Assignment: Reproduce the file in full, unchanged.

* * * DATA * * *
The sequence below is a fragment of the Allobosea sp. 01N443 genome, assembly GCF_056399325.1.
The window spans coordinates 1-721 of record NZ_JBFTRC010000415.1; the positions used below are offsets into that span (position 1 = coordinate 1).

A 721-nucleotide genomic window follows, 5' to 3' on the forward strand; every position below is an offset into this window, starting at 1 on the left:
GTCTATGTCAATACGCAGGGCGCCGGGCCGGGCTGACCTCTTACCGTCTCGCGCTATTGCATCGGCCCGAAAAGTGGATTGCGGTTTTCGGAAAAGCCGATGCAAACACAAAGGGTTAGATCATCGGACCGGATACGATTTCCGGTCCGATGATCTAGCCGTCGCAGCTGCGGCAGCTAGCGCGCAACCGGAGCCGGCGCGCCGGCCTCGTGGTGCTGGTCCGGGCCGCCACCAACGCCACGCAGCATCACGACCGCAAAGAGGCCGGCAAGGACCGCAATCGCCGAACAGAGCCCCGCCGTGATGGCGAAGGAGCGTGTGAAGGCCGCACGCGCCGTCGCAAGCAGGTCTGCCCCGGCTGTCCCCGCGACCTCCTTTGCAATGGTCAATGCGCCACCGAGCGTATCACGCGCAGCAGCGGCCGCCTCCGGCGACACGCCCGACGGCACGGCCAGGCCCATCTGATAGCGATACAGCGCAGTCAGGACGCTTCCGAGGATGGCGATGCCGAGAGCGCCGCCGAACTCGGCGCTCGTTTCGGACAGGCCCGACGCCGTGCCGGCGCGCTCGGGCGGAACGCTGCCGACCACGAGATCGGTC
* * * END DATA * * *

The sequence below is a fragment of the Allobosea sp. 01N443 genome, assembly GCF_056399325.1.
The window spans coordinates 1-721 of record NZ_JBFTRC010000415.1; the positions used below are offsets into that span (position 1 = coordinate 1).

A 721-nucleotide genomic window follows, 5' to 3' on the forward strand; every position below is an offset into this window, starting at 1 on the left:
GTCTATGTCAATACGCAGGGCGCCGGGCCGGGCTGACCTCTTACCGTCTCGCGCTATTGCATCGGCCCGAAAAGTGGATTGCGGTTTTCGGAAAAGCCGATGCAAACACAAAGGGTTAGATCATCGGACCGGATACGATTTCCGGTCCGATGATCTAGCCGTCGCAGCTGCGGCAGCTAGCGCGCAACCGGAGCCGGCGCGCCGGCCTCGTGGTGCTGGTCCGGGCCGCCACCAACGCCACGCAGCATCACGACCGCAAAGAGGCCGGCAAGGACCGCAATCGCCGAACAGAGCCCCGCCGTGATGGCGAAGGAGCGTGTGAAGGCCGCACGCGCCGTCGCAAGCAGGTCTGCCCCGGCTGTCCCCGCGACCTCCTTTGCAATGGTCAATGCGCCACCGAGCGTATCACGCGCAGCAGCGGCCGCCTCCGGCGACACGCCCGACGGCACGGCCAGGCCCATCTGATAGCGATACAGCGCAGTCAGGACGCTTCCGAGGATGGCGATGCCGAGAGCGCCGCCGAACTCGGCGCTCGTTTCGGACAGGCCCGACGCCGTGCCGGCGCGCTCGGGCGGAACGCTGCCGACCACGAGATCGGTC